Q&A: What’s new about this year’s CBA event?

Article, 04 May 2018

CBA12 takes place in Malawi next month. We asked the organisers how this year's event will benefit the CBA community of practice. 

Agriculture is the mainstay of Malawi’s economy and climate change is expected to impact crop yields and food security (Photo:   Martijn.Munneke, Creative Commons via Flickr)

This year’s CBA event, taking place in Lilongwe, Malawi, will shift from the conference format of previous years, instead combining two-days of hands-on workshops with a further two-days of interactive dialogue. During the workshops, practitioners, facilitators, young people and researchers will share knowledge and experience to develop practical solutions for getting locally-driven climate adaptation into policy and explore innovative ways for financing these solutions. On day one of the dialogue sessions, donors and investors will put these solutions to the test. During the second day of dialogues, government representatives will be sharing their experience and exchanging ideas with event participants on how to integrate locally-driven climate adaptation into national climate plans.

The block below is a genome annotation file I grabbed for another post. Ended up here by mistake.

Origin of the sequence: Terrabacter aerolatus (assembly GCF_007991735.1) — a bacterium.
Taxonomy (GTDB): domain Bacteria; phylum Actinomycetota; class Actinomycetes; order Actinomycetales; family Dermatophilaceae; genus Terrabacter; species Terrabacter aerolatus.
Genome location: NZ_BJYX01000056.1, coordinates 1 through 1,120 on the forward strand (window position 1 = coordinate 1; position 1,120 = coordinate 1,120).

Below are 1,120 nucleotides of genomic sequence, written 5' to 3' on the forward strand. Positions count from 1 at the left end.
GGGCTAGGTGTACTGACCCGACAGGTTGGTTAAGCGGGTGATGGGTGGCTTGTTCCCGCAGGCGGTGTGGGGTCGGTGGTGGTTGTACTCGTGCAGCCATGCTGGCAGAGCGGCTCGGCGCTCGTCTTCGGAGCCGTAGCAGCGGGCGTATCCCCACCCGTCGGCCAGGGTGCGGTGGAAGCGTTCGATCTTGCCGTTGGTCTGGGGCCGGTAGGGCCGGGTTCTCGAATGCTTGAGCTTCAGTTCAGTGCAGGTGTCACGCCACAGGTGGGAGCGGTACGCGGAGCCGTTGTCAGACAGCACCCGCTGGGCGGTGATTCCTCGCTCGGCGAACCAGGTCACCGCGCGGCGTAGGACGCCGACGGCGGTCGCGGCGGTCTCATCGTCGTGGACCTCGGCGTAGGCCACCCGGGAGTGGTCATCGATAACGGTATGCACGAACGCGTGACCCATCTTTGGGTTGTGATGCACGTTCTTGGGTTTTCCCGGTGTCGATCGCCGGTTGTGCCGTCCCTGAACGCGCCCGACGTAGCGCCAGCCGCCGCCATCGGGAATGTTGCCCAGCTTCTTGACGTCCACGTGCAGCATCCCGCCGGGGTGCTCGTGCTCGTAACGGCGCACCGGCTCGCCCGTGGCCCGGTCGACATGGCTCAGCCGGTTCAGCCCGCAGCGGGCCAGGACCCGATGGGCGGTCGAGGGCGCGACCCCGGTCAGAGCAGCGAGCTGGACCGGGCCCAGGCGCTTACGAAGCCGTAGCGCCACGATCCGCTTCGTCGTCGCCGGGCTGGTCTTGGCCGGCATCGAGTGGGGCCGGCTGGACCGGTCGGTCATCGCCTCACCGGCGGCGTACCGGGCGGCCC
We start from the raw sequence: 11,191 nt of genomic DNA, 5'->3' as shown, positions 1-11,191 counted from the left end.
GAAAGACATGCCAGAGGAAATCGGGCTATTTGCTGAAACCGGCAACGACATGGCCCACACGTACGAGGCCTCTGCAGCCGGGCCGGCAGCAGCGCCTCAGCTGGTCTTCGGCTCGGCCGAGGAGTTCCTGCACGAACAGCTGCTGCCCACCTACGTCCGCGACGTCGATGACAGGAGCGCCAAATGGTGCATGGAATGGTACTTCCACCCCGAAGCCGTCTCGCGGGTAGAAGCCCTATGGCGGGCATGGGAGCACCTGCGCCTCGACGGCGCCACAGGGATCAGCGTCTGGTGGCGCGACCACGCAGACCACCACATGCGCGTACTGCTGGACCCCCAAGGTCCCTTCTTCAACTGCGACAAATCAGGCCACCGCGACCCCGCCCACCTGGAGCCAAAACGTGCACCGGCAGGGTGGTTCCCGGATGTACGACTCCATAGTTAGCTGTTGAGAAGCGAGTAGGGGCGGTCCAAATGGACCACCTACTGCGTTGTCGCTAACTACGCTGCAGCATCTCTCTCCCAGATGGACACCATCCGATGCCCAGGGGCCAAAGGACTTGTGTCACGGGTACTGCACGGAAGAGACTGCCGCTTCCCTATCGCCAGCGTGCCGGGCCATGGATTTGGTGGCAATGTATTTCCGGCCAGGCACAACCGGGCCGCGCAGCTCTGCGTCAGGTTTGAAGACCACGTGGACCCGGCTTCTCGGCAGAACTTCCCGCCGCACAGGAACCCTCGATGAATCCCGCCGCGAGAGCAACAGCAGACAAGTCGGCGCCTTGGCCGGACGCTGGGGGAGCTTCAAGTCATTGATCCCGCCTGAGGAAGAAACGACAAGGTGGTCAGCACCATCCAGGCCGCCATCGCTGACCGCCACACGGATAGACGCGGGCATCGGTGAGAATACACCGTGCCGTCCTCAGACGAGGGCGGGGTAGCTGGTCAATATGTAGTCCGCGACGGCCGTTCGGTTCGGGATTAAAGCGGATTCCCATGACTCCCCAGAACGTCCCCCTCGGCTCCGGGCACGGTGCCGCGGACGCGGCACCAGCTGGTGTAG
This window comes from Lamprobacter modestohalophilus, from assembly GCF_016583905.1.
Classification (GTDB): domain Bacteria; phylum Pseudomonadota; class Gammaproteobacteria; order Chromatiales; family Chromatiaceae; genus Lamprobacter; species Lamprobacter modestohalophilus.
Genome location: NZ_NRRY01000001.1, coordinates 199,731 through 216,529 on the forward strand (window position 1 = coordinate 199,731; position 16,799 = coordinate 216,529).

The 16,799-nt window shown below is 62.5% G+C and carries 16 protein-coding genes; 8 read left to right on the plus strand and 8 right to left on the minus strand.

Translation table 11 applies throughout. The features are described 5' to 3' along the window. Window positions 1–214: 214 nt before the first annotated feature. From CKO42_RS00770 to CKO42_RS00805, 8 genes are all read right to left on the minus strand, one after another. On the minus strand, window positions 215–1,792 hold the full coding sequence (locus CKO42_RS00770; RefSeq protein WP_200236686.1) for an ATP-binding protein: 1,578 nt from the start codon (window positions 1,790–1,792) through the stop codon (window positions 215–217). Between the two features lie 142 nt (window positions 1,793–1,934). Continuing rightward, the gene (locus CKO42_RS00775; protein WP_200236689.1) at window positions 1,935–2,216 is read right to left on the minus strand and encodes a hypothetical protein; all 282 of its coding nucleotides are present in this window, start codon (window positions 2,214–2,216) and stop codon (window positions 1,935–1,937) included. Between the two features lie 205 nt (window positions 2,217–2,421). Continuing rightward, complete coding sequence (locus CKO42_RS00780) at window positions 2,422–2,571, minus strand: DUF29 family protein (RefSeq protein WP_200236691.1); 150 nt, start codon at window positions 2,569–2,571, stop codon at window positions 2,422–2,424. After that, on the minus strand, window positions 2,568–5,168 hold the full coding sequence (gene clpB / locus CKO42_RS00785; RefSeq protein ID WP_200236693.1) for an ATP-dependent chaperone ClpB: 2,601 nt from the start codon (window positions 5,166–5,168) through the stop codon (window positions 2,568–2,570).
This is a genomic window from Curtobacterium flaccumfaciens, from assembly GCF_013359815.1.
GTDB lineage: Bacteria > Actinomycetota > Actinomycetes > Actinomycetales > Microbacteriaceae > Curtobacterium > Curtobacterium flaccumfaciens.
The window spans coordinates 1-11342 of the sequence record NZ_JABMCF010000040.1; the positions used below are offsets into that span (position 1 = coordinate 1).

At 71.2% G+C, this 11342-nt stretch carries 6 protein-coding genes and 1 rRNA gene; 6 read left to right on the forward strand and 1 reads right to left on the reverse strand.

Q: IIED is bringing a new approach to the CBA event this year. What’s different?

A: To be effective, locally-driven climate adaptation (or community-based adaptation – CBA) needs to draw on the energy, expertise and experience of different groups ̶ those working on the ground with communities, policy makers and planners from local and national governments, donors and investors. Over the last ten years, CBA conferences have brought these groups together to build a vibrant community of practice, sharing ideas on how to drive bottom-up action on climate adaptation and how to influence policy that delivers solutions for the poorest people.

But at this year’s event (CBA12), we’re refining our approach. We’re taking on board feedback from partners and past attendees that the event needs to be more interactive, with more hands-on activity. So, we’re shifting from a conference format and creating a workshop environment, where participants will work together to devise tangible, practical solutions for what’s needed to ensure locally driven climate action for resilient development is supported by policy, and is financed.

The focus of this year’s event will be to strengthen the voice of this community of practitioners and build further collaboration. Collectively, this community has the power to make sure effective adaptation approaches are included in National Adaptation Plans, integrated into development plans, and that these approaches are properly funded and can be delivered.